Featured article in the Spring 2017 Issue of Nutrition Close-Up; written by Lynn Cofer-Chase, MSN, CLS, FAHA, FPCNA, FNLA
It is well-known that high cholesterol levels in our blood, particularly high low-density lipoprotein cholesterol (LDL-C) (i.e., the “bad” cholesterol) levels, increase our risk for heart disease, bypass surgery, etc. And it seems logical that eating animal foods that have atypically high amounts of cholesterol, such as egg yolks and organ meats, would worsen blood cholesterol levels thereby increasing our risk for heart attack.
Based on that assumption, back in 1961, American Heart Association (AHA) experts recommended that adults “should reduce intake of cholesterol”.1 By 1968, they set a 300 mg per day limit for patients known to have high cholesterol blood levels.2 In 2001, the National Cholesterol Education Program guidelines recommended that patients at high risk limit cholesterol intake to less than 200mg/day.3
Although heart disease hasn’t changed, dietary recommendations related to the intake of dietary cholesterol have recently changed drastically from those in the past. Current recommendations are now based on science rather than assumption. Studies were designed to see if this logical assumption was indeed true. One study, called the Harvard Egg Study, was specifically designed to see if dietary cholesterol actually increased the risk of cardiovascular disease. Although there was a slight trend for blood cholesterol levels to increase with increased intake of dietary cholesterol, it was modest and appeared to vary from person to person. Results led authors to conclude that “the earlier purported adverse relationship between dietary cholesterol and heart disease risk was likely largely over-exaggerated.”4
By 2013, the American College of Cardiology (ACC) teamed up with experts from the AHA and agreed that recommendations should be based on evidence provided by scientific trial data. Hence, they decided to define levels of evidence for each and every recommendation. If no sufficient scientific study evidence was available, they would not formulate a recommendation. This led to the statement in the 2013 ACC/AHA Guidelines on Lifestyle Management to Reduce Cardiovascular Risk that “There is insufficient evidence to determine whether lowering dietary cholesterol reduces LDL-C”.5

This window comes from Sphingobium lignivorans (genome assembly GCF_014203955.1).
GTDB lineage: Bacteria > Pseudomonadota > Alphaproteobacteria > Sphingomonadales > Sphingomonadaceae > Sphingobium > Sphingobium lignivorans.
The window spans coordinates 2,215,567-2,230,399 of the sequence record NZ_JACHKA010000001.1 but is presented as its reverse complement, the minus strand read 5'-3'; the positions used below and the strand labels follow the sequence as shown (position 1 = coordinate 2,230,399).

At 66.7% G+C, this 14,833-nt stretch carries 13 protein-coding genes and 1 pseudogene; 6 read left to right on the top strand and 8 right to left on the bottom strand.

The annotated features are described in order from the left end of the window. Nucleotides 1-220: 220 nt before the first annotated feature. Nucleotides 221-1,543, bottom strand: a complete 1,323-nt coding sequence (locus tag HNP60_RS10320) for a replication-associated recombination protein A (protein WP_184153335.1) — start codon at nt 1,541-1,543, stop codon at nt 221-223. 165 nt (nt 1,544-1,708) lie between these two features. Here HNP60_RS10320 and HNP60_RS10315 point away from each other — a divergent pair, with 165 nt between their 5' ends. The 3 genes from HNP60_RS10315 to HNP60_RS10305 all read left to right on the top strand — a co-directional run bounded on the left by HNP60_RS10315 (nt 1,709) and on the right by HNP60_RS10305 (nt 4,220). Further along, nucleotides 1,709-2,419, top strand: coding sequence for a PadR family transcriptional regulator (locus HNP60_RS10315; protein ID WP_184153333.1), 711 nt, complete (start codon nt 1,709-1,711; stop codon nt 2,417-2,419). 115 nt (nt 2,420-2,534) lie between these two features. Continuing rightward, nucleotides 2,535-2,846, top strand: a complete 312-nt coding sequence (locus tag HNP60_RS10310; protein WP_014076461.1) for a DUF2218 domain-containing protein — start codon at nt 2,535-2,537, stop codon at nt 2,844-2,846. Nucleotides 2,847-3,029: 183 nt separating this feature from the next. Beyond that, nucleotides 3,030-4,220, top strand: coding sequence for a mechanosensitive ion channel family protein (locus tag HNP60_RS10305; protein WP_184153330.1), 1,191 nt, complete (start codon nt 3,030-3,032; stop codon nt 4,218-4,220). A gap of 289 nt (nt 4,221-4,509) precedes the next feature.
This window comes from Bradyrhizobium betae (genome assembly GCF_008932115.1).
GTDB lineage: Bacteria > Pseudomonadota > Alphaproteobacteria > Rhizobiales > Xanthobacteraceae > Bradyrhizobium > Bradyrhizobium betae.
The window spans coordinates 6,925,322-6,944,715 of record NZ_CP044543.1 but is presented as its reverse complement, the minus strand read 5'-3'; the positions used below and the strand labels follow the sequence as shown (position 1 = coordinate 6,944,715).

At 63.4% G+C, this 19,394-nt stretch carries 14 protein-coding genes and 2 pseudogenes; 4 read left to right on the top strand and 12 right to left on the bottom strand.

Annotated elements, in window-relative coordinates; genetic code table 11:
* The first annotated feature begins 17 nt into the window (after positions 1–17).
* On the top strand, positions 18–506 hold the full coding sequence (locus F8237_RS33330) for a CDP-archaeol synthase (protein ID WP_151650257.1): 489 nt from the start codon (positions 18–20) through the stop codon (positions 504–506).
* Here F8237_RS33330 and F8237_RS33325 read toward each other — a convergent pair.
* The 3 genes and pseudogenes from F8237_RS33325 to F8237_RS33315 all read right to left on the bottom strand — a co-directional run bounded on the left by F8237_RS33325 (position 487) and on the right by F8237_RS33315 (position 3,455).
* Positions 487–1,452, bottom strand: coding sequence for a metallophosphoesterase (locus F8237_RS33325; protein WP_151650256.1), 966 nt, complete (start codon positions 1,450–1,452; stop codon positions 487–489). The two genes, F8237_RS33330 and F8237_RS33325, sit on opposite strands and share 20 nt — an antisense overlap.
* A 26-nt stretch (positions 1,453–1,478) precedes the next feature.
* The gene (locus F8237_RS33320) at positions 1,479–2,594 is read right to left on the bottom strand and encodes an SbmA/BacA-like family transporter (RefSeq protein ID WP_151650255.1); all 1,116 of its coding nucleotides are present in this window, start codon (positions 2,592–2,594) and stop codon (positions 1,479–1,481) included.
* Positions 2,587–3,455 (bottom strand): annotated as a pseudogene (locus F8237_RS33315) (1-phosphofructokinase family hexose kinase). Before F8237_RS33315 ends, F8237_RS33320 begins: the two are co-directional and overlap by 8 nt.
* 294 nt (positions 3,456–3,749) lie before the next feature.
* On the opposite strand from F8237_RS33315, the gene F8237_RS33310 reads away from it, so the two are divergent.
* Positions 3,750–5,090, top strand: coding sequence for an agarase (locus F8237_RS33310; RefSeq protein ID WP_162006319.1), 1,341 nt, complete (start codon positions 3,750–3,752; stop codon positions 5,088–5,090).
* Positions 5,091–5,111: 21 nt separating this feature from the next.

The 2015 Dietary Guidelines Advisory Committee could not find cause to state a quantitative limit on dietary cholesterol intake. Their report stated that “more research is needed regarding a doseresponse relationship between dietary cholesterol and blood cholesterol levels.”6 Therefore, the 2015- 2020 Dietary Guidelines for Americans dropped the previous recommendation to limit dietary cholesterol intake to 300 mg per day. The National Lipid Association’s (NLA) review of the scientific literature revealed only “modest effects” of dietary cholesterol on cholesterol levels.7 The NLA report included information from a controlled feeding study stating that “each 100 mg/day of dietary cholesterol raised LDL-C by an average of about 1.9 mg/dL.”7 Additionally “no association between dietary cholesterol or egg consumption (a large contributor to dietary cholesterol intake) and atherosclerotic cardiovascular disease risk in the general population” was found.7
So does all this mean that if we eat 3 eggs per day like Emma Morano, who began doing so in childhood, we’ll also celebrate our 117th birthday? No. But, can we let go of our fear that eating eggs will increase our cholesterol levels and heart attack risk? That does appear to be the case. A meta-analysis recently published in the Journal of the American College of Nutrition suggests eating one egg a day reduces risk of stroke by 12 percent and does not affect risk for coronary heart disease.8 Authors went on to say that “Eggs are a relatively low cost and nutrient-dense whole food that provides a valuable source of protein, essential fatty acids, antioxidants, vitamins & minerals.”8 Enjoy that egg now…to your heart’s content!
1. American Heart Association, Circ 1961; 23:133-136
2. American Heart Association, 1968
3. National Cholesterol Education Program, NIH Publication No. 01-3670, May 2001
4. Jones,PJH. Int J Clin Pract 2009;63:1-8
5. Eckel RH et al. Circ 2014;129:576-599
6. US Dept Health & Human Services and Department of Agriculture. 2015-2020 Dietary Guidelines for Americans http://health.gov/dietaryguidelines/2015/guidelines/
7. Jacobson TA et al. J Clin Lipid 2015;9:S1-S122
8. Alexander, DD et al. J Am Coll Nutr 2016;35(8):704-716